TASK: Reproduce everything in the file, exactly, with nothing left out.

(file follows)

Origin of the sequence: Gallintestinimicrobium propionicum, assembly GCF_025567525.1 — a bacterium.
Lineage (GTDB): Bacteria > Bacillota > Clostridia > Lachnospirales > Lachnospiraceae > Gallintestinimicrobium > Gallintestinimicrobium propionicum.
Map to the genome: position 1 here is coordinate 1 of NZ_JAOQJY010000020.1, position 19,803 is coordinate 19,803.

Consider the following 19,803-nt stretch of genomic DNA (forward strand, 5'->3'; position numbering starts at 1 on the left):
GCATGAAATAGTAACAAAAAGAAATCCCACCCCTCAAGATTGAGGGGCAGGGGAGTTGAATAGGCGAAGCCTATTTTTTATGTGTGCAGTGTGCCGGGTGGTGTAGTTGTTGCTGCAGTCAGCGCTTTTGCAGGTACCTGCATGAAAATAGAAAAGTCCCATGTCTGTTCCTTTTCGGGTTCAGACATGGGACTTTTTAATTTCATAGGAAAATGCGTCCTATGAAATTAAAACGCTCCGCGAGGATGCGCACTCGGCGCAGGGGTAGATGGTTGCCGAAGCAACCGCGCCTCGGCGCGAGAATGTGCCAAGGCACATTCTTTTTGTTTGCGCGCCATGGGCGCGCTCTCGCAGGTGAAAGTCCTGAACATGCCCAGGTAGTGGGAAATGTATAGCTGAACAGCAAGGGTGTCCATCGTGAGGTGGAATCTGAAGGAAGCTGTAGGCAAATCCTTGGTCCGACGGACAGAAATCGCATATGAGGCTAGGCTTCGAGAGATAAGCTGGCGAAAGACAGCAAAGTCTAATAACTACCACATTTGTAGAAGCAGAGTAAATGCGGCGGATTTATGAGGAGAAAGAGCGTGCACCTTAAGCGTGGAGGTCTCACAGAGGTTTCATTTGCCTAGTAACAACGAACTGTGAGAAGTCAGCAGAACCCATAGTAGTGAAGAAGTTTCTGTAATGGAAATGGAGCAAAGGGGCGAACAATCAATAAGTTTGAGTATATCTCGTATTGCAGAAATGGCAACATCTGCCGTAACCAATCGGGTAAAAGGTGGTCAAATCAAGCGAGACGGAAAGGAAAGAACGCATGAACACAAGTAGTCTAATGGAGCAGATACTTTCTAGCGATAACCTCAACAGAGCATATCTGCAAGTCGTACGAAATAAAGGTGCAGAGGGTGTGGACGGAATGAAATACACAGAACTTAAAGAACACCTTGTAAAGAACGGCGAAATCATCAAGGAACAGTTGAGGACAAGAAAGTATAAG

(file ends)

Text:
Origin of the sequence: Gallintestinimicrobium propionicum, assembly GCF_025567525.1 — a bacterium.
Lineage (GTDB): Bacteria > Bacillota > Clostridia > Lachnospirales > Lachnospiraceae > Gallintestinimicrobium > Gallintestinimicrobium propionicum.
Map to the genome: position 1 here is coordinate 1 of NZ_JAOQJY010000020.1, position 19,803 is coordinate 19,803.

Consider the following 19,803-nt stretch of genomic DNA (forward strand, 5'->3'; position numbering starts at 1 on the left):
GCATGAAATAGTAACAAAAAGAAATCCCACCCCTCAAGATTGAGGGGCAGGGGAGTTGAATAGGCGAAGCCTATTTTTTATGTGTGCAGTGTGCCGGGTGGTGTAGTTGTTGCTGCAGTCAGCGCTTTTGCAGGTACCTGCATGAAAATAGAAAAGTCCCATGTCTGTTCCTTTTCGGGTTCAGACATGGGACTTTTTAATTTCATAGGAAAATGCGTCCTATGAAATTAAAACGCTCCGCGAGGATGCGCACTCGGCGCAGGGGTAGATGGTTGCCGAAGCAACCGCGCCTCGGCGCGAGAATGTGCCAAGGCACATTCTTTTTGTTTGCGCGCCATGGGCGCGCTCTCGCAGGTGAAAGTCCTGAACATGCCCAGGTAGTGGGAAATGTATAGCTGAACAGCAAGGGTGTCCATCGTGAGGTGGAATCTGAAGGAAGCTGTAGGCAAATCCTTGGTCCGACGGACAGAAATCGCATATGAGGCTAGGCTTCGAGAGATAAGCTGGCGAAAGACAGCAAAGTCTAATAACTACCACATTTGTAGAAGCAGAGTAAATGCGGCGGATTTATGAGGAGAAAGAGCGTGCACCTTAAGCGTGGAGGTCTCACAGAGGTTTCATTTGCCTAGTAACAACGAACTGTGAGAAGTCAGCAGAACCCATAGTAGTGAAGAAGTTTCTGTAATGGAAATGGAGCAAAGGGGCGAACAATCAATAAGTTTGAGTATATCTCGTATTGCAGAAATGGCAACATCTGCCGTAACCAATCGGGTAAAAGGTGGTCAAATCAAGCGAGACGGAAAGGAAAGAACGCATGAACACAAGTAGTCTAATGGAGCAGATACTTTCTAGCGATAACCTCAACAGAGCATATCTGCAAGTCGTACGAAATAAAGGTGCAGAGGGTGTGGACGGAATGAAATACACAGAACTTAAAGAACACCTTGTAAAGAACGGCGAAATCATCAAGGAACAGTTGAGGACAAGAAAGTATAAG